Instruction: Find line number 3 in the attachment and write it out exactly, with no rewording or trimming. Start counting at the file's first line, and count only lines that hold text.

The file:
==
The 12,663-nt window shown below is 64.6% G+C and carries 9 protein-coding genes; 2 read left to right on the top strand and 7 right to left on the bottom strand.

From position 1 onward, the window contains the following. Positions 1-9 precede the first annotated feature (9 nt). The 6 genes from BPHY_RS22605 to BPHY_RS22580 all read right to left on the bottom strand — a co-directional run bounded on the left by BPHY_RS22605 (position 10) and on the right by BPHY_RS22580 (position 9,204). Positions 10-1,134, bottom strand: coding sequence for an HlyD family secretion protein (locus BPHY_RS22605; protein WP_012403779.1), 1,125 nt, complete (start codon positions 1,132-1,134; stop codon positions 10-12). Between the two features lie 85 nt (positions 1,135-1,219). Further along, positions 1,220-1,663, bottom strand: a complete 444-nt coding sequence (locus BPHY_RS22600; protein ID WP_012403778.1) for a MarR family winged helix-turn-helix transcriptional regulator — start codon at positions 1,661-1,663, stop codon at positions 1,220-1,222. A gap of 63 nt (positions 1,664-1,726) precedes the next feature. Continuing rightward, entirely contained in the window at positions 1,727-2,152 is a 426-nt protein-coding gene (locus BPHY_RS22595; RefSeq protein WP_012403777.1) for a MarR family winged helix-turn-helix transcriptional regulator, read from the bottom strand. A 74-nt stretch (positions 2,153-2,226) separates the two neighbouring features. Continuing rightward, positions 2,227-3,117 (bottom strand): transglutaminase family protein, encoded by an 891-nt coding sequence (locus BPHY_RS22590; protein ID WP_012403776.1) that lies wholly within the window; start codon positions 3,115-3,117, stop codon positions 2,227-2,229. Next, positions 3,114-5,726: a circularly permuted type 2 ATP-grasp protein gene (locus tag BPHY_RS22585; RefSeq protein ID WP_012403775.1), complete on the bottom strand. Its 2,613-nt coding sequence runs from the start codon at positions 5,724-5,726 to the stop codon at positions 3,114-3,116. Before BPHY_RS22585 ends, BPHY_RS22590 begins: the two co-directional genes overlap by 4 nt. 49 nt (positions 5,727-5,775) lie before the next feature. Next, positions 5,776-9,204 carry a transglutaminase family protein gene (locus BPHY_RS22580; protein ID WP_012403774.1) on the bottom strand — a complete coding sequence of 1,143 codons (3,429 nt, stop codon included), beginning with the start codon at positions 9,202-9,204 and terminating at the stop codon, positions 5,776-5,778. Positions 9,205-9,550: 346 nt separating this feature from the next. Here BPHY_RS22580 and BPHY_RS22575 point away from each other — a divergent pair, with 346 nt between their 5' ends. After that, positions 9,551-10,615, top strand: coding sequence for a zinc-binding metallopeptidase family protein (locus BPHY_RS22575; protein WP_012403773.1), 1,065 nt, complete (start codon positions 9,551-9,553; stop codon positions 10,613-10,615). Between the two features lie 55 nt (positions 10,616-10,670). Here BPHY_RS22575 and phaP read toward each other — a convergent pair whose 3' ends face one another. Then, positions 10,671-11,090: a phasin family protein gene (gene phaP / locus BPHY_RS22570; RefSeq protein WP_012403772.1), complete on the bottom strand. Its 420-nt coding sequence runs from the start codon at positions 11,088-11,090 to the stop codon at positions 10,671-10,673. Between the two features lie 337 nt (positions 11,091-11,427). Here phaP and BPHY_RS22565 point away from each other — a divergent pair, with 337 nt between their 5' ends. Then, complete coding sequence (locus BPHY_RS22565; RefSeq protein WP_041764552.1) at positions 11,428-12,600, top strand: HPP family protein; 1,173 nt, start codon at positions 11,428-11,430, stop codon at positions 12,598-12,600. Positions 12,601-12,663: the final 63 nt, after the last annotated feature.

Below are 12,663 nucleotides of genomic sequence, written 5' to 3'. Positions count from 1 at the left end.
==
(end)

Below are 12,663 nucleotides of genomic sequence, written 5' to 3'. Positions count from 1 at the left end.